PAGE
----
Binance declined to comment, saying in an email that it has large offices in Dubai and Paris. Yet Binance’s fractious relationship with US regulators could pose a reputational risk to Gulf jurisdictions such as Bahrain and the UAE.
But can Bahrain halt the UAE’s crypto juggernaut and become the region’s crypto hub? It has set itself apart regarding security. The CBB has a forward-thinking approach to blockchain solutions while remaining vigilant in granting licenses, says Tameem Al Moosawi, Binance Bahrain’s general manager. As a result, the kingdom is already ranked first among Gulf Cooperation Council (GCC) countries and seventh globally on the 2022 Solidus Labs Global Crypto Regulation index, for its proactive approach to crypto-asset regulations. “The key to that competitive advantage,” he says, is “Bahrain’s willingness to come together with other parties to drive innovation in a safe environment.”
“What is putting the country at the center of industrial development in the region,” adds Al Moosawi, “is its ongoing effort to collaborate with industry players, regulators, policymakers and financial institutions to build an agile and solid regulatory framework.”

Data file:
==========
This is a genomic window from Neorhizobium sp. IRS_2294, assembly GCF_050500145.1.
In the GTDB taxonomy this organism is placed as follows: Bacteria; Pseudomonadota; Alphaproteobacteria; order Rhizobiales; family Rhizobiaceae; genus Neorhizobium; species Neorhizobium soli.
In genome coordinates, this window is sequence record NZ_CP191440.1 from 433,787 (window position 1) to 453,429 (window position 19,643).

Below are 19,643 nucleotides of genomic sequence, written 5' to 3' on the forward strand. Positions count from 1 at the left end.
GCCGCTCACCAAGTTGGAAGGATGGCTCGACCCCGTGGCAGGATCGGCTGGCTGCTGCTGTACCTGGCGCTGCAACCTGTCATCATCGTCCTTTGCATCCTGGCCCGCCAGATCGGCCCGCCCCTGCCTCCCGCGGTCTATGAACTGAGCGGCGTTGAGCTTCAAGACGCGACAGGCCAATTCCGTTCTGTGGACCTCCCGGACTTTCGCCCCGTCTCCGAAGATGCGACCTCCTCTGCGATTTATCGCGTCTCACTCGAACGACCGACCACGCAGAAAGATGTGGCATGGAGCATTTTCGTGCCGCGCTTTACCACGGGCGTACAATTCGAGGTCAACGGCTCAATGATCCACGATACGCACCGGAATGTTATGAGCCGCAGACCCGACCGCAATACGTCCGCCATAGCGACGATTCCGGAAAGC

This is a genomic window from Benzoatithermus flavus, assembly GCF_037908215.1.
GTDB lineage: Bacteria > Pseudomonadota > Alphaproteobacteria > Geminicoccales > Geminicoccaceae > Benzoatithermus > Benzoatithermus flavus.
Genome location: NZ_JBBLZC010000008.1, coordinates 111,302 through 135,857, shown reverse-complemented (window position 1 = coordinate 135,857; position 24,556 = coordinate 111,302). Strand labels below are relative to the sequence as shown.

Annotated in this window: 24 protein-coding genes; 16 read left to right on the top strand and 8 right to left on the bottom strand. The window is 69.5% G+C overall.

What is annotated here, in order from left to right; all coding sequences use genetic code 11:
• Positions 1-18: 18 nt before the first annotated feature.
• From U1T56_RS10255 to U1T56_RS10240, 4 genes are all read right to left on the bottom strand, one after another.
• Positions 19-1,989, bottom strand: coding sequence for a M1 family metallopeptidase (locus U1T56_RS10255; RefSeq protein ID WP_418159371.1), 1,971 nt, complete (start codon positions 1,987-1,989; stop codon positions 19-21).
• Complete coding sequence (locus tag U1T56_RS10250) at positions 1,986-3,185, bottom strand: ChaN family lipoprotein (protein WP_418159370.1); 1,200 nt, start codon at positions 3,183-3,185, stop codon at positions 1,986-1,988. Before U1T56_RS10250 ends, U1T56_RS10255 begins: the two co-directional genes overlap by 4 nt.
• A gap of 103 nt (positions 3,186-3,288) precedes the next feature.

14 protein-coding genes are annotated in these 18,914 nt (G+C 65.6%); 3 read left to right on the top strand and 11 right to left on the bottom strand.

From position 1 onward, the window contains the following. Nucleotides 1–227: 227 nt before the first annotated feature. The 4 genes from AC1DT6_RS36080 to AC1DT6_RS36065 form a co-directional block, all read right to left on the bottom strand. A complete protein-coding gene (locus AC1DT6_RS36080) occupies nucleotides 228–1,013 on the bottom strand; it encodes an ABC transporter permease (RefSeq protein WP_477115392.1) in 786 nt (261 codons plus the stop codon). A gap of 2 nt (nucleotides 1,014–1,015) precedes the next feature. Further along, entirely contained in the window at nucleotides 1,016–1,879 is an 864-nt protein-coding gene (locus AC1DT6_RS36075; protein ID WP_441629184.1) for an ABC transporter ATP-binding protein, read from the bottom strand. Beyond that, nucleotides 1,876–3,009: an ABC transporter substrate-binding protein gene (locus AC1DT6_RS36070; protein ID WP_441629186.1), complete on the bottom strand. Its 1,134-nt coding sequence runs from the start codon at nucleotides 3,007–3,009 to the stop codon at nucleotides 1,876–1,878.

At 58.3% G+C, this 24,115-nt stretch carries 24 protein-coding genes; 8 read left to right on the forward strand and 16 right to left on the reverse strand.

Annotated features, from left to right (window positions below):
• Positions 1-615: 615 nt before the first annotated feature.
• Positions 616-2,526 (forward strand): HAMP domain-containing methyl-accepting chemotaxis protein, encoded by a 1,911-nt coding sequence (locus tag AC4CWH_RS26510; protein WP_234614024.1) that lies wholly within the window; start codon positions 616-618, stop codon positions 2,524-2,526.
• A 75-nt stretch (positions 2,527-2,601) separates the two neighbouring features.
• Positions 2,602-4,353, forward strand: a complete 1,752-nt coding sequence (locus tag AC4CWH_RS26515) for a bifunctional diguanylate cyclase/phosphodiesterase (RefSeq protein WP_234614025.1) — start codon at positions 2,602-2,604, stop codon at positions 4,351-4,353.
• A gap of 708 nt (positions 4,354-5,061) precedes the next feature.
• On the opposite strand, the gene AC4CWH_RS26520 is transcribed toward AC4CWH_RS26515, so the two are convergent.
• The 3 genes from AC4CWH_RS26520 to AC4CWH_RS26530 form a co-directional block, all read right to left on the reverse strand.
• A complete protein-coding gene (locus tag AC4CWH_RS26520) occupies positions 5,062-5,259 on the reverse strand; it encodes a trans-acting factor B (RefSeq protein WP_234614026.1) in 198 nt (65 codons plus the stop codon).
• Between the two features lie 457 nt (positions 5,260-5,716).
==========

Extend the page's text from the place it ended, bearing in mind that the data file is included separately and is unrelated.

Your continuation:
Gulf crypto stalwarts such as CoinMENA and EazyPay, each regulated by the CBB, are putting down a regional footprint. Bahrain’s real estate sector also embraces crypto payments as Bin Faqeeh, the latest local firm accepting bitcoin, follows condos.com and Pacaso. Innovation is fundamental to gaining leadership, and the CBB recently revised its regulatory sandbox framework to allow fintechs to test and experiment with ideas and solutions. According to Bahrain FinTech Bay, the CBB has also introduced a virtual innovation platform dubbed FinHub973. Launched in October 2020, it offers more than 430 application programming interfaces for development of banking and financial solutions.
Yet, many international jurisdictions have become hostile to cryptocurrencies as bankruptcies continue to pile up, stoking a massive loss of confidence among investors, says Mohamad Ibrahim, group CEO of XS.com, a multiasset broker. Ibrahim believes investors seek a safe environment with transparent regulatory and legal frameworks. “For Bahrain in particular, the central bank … is very proactive in regard to cryptocurrency use, giving the country an advantage in attracting crypto firms.”
Yet competition is fierce. “Bahraini authorities are trying hard to make Bahrain stand out from its Gulf neighbors and … this includes its desire to be a crypto hub,” says Redmond Ramsdale, head of Middle East Bank Ratings and Islamic Banking at Fitch Ratings. “Any increased business activity and investment from these areas will benefit the banking system in terms of growth potential; but it is too early to know whether this will be meaningful, due to strong competition.”
What About Banks?